Kennedy's 'Postcards from
Nice to be back
Jonal entry 941 | Friday, January 20, 2006
Happy New Year!
Today's title may not be completely sincere. It's nice to be back in sort of the way Kenneth McFarland used to say, considering his airport and airliner lifestyle as one of the nation's most-in-demand public speakers, that it's nice to be here inwhere is this again?where ever...it's nice to be anywhere. After writing 100,000 pageser, words...it only feels like pagesin 10 weeks during my "down time," I just want to have a long mid-winter hibernation. Fat chance.
So I think I'll ease back in by sharing some thoughts about my winter reading. One of my nicer Christmas presents was Anne Rice's new novel, Christ the Lord, Out of Egypt. I had put it on my Christmas wish list because I'd read reviews and news articles about the book. It's a fictitious account of Jesus and His family immigrating from Egypt to Galilee (more specifically, Nazareth in Galilee) when He was seven years of age. The story is told in His voice. I had had reason to make references to her book in my book, so I thought it would nice to be able to read her book, even though by Christmas I was 15 or 16 chapters farther on from where I'd discussed Jesus' "silent years," his childhood. But during the cross-training portion of my daily workouts I'm reading it.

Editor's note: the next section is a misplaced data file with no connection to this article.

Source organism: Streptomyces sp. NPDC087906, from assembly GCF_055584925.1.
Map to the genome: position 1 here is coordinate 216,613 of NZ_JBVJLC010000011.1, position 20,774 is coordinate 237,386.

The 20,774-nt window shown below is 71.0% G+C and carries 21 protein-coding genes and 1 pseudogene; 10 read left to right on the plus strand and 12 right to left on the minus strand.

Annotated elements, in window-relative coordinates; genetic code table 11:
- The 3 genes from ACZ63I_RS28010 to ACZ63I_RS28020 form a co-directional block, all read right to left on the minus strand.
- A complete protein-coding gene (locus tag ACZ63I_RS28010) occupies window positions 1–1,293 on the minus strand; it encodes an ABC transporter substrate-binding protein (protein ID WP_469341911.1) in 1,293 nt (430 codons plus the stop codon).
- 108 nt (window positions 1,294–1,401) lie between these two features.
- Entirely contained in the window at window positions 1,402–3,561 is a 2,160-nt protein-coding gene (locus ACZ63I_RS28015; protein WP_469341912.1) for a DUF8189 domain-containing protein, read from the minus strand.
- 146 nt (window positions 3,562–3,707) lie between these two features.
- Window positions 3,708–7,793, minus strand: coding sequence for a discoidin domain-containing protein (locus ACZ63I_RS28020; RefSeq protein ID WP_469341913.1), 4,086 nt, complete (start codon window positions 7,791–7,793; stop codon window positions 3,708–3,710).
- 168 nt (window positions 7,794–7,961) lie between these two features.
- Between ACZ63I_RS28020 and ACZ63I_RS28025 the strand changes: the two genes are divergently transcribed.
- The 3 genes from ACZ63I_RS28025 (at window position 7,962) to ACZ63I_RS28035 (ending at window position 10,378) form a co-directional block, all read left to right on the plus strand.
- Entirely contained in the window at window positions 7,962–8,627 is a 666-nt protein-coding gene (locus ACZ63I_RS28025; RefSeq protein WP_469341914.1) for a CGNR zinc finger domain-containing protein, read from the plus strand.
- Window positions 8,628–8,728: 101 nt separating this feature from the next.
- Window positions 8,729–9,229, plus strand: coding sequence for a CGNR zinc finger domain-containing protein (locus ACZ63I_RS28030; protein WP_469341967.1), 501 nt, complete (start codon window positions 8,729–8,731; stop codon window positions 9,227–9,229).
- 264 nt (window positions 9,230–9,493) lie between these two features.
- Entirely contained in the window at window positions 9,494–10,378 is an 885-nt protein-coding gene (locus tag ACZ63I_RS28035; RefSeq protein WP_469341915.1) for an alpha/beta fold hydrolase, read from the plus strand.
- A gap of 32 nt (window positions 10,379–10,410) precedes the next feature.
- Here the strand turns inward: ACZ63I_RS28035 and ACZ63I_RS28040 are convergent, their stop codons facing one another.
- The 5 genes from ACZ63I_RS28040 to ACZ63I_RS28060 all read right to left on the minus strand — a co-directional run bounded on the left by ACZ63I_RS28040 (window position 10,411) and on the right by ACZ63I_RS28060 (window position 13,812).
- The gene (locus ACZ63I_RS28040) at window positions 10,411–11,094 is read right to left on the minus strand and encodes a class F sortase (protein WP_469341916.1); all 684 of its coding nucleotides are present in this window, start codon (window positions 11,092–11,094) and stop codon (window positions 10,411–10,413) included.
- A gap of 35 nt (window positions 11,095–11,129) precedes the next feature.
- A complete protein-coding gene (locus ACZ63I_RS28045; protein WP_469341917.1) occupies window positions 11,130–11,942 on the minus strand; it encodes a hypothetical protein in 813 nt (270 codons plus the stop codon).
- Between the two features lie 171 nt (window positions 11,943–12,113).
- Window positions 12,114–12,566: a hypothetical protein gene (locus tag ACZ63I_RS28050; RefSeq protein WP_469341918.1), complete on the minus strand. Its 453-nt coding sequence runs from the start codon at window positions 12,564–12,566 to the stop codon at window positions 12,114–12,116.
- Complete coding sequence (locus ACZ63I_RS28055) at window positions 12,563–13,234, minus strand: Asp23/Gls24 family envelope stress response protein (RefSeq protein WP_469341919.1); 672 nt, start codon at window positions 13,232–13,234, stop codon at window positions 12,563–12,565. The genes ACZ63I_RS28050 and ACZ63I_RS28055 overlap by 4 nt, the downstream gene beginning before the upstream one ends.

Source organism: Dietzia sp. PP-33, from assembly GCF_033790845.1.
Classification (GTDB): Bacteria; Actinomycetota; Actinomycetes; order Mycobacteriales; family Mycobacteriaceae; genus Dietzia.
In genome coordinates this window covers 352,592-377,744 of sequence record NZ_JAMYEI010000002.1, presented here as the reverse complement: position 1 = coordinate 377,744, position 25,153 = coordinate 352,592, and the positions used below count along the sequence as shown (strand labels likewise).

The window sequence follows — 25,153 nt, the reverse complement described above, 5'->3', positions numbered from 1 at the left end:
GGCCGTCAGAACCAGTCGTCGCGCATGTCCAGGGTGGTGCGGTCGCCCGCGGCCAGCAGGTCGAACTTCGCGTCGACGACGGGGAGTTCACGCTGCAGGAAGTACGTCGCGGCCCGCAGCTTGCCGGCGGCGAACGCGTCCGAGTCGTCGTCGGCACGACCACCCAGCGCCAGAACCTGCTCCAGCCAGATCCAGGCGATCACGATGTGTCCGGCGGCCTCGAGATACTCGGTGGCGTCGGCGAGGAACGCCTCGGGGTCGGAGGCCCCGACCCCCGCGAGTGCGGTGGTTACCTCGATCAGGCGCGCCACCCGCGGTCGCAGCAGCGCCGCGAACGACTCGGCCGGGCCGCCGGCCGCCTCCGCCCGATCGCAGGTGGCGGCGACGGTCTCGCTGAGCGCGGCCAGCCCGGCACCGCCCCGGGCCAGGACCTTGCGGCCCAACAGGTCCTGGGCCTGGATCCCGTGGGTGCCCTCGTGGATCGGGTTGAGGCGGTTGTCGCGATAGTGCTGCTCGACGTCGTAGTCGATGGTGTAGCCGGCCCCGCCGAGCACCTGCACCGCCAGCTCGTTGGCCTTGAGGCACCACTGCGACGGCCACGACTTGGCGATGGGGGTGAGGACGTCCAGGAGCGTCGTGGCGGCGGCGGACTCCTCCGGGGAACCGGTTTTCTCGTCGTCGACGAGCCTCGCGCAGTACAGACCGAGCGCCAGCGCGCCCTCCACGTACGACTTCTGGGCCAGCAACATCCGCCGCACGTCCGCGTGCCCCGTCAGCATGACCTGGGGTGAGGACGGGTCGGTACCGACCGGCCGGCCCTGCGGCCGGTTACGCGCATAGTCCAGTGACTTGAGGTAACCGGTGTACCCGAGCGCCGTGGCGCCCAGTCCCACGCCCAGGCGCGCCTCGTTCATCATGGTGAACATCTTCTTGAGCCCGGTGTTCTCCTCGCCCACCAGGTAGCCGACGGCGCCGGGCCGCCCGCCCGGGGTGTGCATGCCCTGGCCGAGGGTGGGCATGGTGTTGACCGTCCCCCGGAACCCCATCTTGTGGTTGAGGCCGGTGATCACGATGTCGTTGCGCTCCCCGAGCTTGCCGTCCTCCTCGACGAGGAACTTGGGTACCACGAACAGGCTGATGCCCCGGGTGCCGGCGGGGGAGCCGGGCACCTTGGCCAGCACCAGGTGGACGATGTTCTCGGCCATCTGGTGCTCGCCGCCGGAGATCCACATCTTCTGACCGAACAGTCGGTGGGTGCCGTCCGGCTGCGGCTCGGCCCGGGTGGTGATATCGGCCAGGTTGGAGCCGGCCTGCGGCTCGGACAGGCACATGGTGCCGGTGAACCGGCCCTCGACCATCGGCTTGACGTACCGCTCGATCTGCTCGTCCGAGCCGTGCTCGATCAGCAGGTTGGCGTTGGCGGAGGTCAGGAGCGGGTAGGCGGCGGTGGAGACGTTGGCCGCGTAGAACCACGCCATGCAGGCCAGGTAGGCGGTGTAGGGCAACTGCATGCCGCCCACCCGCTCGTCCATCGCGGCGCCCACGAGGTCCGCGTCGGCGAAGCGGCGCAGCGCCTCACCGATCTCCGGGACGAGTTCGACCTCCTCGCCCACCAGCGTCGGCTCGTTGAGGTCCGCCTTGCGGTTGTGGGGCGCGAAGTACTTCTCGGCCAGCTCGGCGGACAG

I had commented in my Xnmp blog when Rice's book first came out that trying to write fiction in the voice of Jesus was skating on the thin ice of blasphemy, but I was open to being convinced it's possible not to fall through. Now over halfway through Rice's book I'm convinced, it's not blasphemous. It's a reverent fiction, 300 pages or so of what might have gone through the mind of Jesus the incarnate Lord of the universe at seven years of age in what we now call first-century Israel or Palestine. The fascination, based largely on RIce's skill as an author, is derived from getting an inside view of what it was like to be part of a large Jewish family in places like Alexandria, Egypt, and Nazareth, Galilee, in that tumultuous time, the generation the Apostle Paul refers to as "the fullness of time."
Rice's theory is that Mary and Joseph tried their best to give the Son of God as "normal" a childhood as possible. Just that concept is mind-blowing. Assuming that they were not given an instruction manual by Gabriel, what would they do? Play it by ear is the easy answer, but it does sound rather Jewish, and appropriate to Rice's way of unfolding her story which, though entirely speculation, manages to give her readers lots to ponder and even learn that's worth knowing.
We'll revisit this topic anon.